Among the various drawings and postcards taped on my refrigerator is a picture of Guy Debord, Michèle Bernstein, and Asger Jorn sitting at a café, their slouched bodies and cocked eyes suggesting that they’ve had more than just a few. The image comes from Debord’s 1959 film, On the Passage of a Few People Through a Rather Brief Moment in Time, and below my photocopied still there is a fragment of text borrowed from the film’s narration: “At every moment,” it reads, “groups and individuals find themselves faced with outcomes they had not expected.” Though one imagines that such a situation would not have been too surprising for the three protagonists pictured—they all spent ample time at cafés doing just this sort of thing—the question “How did we get here?” haunts the frame nonetheless.
In addition to being a filmmaker, Debord was also the chief theorist and ringleader of the Situationist International (SI), a group of activists and artists who understood the world to be increasingly structured by spectacular social relations, the result of a steady accumulation of capital. A number of strategies were enlisted to ward off this stultification. By taking epic walks (dérives) through the neglected areas of urban centers, the group sought to both reorganize the city and rekindle subjectivity. Jorn reworked thrift-store paintings according to the principle of détournement, transforming staid landscapes into uncanny scenes, and Bernstein generated a vertiginous range of texts, from book reviews to horoscopes to novels, one of which, Tous les chevaux du rois (All the King’s Horses, 1960), has just been translated into English in its entirety for the first time. Like Jorn’s paintings and Debord’s films, Bernstein’s novel similarly seizes upon found objects—in her case, popular teen novels—infiltrating their forms in hopes of brushing thought against the grain. Unlike other SI activities, however, Bernstein’s book was produced to generate a profit for the group’s activities. Less explicit in its provocation or perhaps simply subtler than some of the SI’s other interventions, Bernstein’s novel is characterized by a deadpan tone. As Horses’ narrator, Geneviève, an intentionally poorly veiled surrogate for Bernstein, puts it: “Novels and paintings follow whichever recipe is convenient at the moment. In any case, there’s something to be said for cleverly using the clichés of one’s time.” If this is the case (and I think it is), there’s certainly something to be said for this book as well, if not for its actual story. This is not a tale of a revolt against society, but rather of submission to convention; the protagonist puts together her life much like Bernstein put together this book: by stringing together whims and readymade activities. Geneviève and her partner, Gilles (Debord’s doppelgänger), spend the duration of the novel drinking, moping, and taking underage lovers, creating an ambience that one might describe as very French. Little else happens—a young girl plays the guitar; a holiday is taken to the south. The final page of the book seems to signal little more than the point at which Bernstein stopped writing.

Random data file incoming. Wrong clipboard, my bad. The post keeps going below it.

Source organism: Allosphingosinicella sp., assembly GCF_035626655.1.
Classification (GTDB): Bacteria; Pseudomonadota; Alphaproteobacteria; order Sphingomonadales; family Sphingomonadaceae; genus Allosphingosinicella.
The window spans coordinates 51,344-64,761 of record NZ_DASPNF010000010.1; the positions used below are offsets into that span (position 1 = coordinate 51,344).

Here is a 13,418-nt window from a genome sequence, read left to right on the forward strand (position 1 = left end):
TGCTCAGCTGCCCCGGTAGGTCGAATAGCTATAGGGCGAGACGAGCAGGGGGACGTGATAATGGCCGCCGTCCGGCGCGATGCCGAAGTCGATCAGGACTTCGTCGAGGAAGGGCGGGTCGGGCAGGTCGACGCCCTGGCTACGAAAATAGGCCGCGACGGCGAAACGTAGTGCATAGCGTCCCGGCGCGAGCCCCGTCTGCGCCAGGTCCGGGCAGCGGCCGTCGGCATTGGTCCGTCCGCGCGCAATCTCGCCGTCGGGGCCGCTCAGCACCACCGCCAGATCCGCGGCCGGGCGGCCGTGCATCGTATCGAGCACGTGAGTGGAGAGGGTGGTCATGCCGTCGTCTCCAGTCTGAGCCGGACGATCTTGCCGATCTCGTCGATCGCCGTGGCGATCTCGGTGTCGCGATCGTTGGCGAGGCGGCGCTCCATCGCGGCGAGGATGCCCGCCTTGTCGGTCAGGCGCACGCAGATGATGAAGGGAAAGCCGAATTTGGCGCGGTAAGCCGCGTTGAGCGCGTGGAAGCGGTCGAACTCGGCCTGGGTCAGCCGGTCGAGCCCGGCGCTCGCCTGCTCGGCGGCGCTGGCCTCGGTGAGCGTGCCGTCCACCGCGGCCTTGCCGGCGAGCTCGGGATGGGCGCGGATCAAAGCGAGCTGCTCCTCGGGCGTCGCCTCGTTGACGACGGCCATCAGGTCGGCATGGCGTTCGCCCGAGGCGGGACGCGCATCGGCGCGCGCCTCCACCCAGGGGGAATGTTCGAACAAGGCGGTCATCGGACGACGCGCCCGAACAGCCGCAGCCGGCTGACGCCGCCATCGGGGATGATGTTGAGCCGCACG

So why translate this book? And why now? Despite a prolonged interest in the SI, Bernstein’s contributions have often been obscured. Seen in this light, the publication of Horses uncovers another voice in the SI project—a more sarcastic and pop one at that—and provides a certain degree of gender equity to the historical record. That this book has been translated by the artist and ersatz-gallerist John Kelsey points to another set of interests. As Kelsey explains in his introduction, Bernstein’s book played a foundational role in the life of the much-discussed gallery Reena Spaulings Fine Art, with chapters of the book handed out at many of the space’s early openings. More important for Kelsey, however, is the fictive nature of Horses’ protagonists, who at one point refer to themselves as “characters in a novel.” Indeed, the most significant part of the Spaulings project, which has generated not only a gallery but an eponymous novel and an increasingly successful art practice, is the way that it has troubled questions of identity and the role of the author. If Kelsey has translated Horses as a way of sharing sources, then we must ask what other interests the book might have for us besides as a document of contemporary art. Is it open to other uses, interpretations, and readings?
These are open questions, though the book itself offers one possible answer. About halfway through the novel, after Geneviève has coldly dismissed her young lover, he asks, “Are you always like this?” “Pretty much,” Geneviève replies. “‘On principle?’ I began to laugh. ‘Do I look like someone with principles? It’s ethics, my love.’” If Horses is not heavy on principles (a good thing) or even content (maybe not so good), it undoubtedly has an ethic—slyness, humor, and intervention—and this is perhaps why at this moment it is facing an outcome that its author had very likely never expected.
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